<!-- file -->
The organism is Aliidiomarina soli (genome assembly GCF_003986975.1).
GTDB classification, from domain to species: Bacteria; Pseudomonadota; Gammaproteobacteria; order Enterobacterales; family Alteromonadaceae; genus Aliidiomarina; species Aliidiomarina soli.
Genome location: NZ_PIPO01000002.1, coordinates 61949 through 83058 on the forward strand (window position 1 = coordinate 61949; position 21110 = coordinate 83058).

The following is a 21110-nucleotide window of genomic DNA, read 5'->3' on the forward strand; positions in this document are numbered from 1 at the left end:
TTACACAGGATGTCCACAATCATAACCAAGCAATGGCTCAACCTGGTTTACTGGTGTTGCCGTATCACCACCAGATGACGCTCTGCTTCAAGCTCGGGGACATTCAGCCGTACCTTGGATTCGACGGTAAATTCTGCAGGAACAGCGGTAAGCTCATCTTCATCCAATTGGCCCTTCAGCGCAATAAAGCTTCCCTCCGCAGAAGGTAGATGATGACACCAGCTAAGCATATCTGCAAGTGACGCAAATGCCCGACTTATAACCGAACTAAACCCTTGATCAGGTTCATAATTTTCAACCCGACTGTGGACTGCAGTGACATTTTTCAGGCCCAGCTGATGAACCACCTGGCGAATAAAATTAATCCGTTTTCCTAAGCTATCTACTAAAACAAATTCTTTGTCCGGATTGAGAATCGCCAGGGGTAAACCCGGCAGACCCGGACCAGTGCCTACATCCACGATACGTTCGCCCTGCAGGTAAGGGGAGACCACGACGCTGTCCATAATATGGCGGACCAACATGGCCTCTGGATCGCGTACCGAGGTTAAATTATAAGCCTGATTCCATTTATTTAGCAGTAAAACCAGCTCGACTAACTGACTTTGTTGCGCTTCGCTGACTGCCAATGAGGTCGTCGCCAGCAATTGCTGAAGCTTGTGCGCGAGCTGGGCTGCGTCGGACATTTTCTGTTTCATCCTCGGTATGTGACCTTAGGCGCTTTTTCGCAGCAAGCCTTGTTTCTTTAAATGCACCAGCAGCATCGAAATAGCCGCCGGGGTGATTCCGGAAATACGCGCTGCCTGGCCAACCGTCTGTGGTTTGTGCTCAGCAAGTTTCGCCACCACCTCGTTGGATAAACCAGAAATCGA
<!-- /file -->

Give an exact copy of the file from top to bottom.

The organism is Aliidiomarina soli (genome assembly GCF_003986975.1).
GTDB classification, from domain to species: Bacteria; Pseudomonadota; Gammaproteobacteria; order Enterobacterales; family Alteromonadaceae; genus Aliidiomarina; species Aliidiomarina soli.
Genome location: NZ_PIPO01000002.1, coordinates 61949 through 83058 on the forward strand (window position 1 = coordinate 61949; position 21110 = coordinate 83058).

The following is a 21110-nucleotide window of genomic DNA, read 5'->3' on the forward strand; positions in this document are numbered from 1 at the left end:
TTACACAGGATGTCCACAATCATAACCAAGCAATGGCTCAACCTGGTTTACTGGTGTTGCCGTATCACCACCAGATGACGCTCTGCTTCAAGCTCGGGGACATTCAGCCGTACCTTGGATTCGACGGTAAATTCTGCAGGAACAGCGGTAAGCTCATCTTCATCCAATTGGCCCTTCAGCGCAATAAAGCTTCCCTCCGCAGAAGGTAGATGATGACACCAGCTAAGCATATCTGCAAGTGACGCAAATGCCCGACTTATAACCGAACTAAACCCTTGATCAGGTTCATAATTTTCAACCCGACTGTGGACTGCAGTGACATTTTTCAGGCCCAGCTGATGAACCACCTGGCGAATAAAATTAATCCGTTTTCCTAAGCTATCTACTAAAACAAATTCTTTGTCCGGATTGAGAATCGCCAGGGGTAAACCCGGCAGACCCGGACCAGTGCCTACATCCACGATACGTTCGCCCTGCAGGTAAGGGGAGACCACGACGCTGTCCATAATATGGCGGACCAACATGGCCTCTGGATCGCGTACCGAGGTTAAATTATAAGCCTGATTCCATTTATTTAGCAGTAAAACCAGCTCGACTAACTGACTTTGTTGCGCTTCGCTGACTGCCAATGAGGTCGTCGCCAGCAATTGCTGAAGCTTGTGCGCGAGCTGGGCTGCGTCGGACATTTTCTGTTTCATCCTCGGTATGTGACCTTAGGCGCTTTTTCGCAGCAAGCCTTGTTTCTTTAAATGCACCAGCAGCATCGAAATAGCCGCCGGGGTGATTCCGGAAATACGCGCTGCCTGGCCAACCGTCTGTGGTTTGTGCTCAGCAAGTTTCGCCACCACCTCGTTGGATAAACCAGAAATCGA